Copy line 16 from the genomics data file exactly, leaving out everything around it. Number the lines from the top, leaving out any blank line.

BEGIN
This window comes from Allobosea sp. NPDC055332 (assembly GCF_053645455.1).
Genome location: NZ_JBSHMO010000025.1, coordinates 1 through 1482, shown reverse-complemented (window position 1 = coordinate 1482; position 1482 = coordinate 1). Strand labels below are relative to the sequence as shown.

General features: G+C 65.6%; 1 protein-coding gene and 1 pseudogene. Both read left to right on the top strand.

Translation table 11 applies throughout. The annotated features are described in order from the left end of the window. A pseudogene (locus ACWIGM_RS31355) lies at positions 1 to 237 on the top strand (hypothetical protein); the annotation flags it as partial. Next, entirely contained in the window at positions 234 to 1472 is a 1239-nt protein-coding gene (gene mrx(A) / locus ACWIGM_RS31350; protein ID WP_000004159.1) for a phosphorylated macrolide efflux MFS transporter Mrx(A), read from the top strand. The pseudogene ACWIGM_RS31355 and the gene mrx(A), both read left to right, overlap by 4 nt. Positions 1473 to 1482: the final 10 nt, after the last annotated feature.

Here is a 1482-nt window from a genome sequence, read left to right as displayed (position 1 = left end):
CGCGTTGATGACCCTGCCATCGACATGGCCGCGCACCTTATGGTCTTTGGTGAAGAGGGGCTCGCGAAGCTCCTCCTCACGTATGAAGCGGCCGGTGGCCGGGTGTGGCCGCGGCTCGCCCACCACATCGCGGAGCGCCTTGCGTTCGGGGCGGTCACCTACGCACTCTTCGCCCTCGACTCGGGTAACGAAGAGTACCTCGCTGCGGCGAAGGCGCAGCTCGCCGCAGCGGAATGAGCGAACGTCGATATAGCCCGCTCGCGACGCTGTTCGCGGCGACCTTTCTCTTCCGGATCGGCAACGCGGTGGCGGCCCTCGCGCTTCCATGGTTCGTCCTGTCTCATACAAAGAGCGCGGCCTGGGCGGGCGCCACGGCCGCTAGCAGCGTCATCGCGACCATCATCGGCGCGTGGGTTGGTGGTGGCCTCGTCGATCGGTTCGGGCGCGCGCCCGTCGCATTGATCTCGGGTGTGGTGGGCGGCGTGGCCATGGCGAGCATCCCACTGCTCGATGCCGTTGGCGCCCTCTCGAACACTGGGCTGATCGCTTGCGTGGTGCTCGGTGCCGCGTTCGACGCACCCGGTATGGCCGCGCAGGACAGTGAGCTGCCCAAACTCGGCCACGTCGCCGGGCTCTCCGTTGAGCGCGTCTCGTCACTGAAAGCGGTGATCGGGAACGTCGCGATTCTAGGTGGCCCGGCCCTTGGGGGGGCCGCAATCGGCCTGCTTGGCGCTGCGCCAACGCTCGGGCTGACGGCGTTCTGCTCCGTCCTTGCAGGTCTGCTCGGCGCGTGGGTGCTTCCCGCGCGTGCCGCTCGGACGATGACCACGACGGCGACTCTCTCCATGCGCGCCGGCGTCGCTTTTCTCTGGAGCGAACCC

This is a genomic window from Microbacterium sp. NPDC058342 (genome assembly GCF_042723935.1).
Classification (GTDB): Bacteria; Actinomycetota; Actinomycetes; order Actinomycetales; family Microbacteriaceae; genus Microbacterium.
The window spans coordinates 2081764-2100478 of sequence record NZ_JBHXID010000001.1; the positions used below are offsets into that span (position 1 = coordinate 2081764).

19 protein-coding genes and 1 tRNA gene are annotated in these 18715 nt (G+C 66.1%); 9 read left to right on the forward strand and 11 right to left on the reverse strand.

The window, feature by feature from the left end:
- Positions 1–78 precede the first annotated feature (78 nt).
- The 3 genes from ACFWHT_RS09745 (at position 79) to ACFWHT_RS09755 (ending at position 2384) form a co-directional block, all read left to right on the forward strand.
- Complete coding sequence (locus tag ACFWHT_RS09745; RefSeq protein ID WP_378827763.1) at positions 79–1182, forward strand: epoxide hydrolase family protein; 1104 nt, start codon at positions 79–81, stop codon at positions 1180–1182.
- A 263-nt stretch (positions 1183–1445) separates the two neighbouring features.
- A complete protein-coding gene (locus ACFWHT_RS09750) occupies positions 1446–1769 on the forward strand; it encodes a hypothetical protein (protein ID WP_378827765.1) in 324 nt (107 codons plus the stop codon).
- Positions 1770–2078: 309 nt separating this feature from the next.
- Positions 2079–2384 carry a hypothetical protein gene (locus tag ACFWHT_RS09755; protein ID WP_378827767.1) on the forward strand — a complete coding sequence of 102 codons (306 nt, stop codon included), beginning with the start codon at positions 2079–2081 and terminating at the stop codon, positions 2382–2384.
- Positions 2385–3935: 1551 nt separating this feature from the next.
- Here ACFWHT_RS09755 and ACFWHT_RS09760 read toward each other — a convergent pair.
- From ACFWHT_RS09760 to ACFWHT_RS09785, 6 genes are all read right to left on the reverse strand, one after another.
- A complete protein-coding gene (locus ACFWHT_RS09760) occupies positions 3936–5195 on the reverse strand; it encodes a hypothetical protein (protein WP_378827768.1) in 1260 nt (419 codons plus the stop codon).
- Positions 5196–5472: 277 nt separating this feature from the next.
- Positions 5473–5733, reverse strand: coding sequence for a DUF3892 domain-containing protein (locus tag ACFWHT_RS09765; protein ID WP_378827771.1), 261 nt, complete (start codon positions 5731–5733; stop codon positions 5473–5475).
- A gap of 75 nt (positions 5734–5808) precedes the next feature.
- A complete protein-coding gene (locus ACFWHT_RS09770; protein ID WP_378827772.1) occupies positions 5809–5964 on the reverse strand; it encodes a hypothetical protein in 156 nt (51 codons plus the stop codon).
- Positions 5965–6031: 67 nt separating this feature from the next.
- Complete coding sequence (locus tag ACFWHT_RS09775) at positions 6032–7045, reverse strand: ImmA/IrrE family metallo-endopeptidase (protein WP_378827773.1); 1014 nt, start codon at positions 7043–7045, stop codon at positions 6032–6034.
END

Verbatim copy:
- A complete protein-coding gene (locus ACFWHT_RS09750) occupies positions 1446–1769 on the forward strand; it encodes a hypothetical protein (protein ID WP_378827765.1) in 324 nt (107 codons plus the stop codon).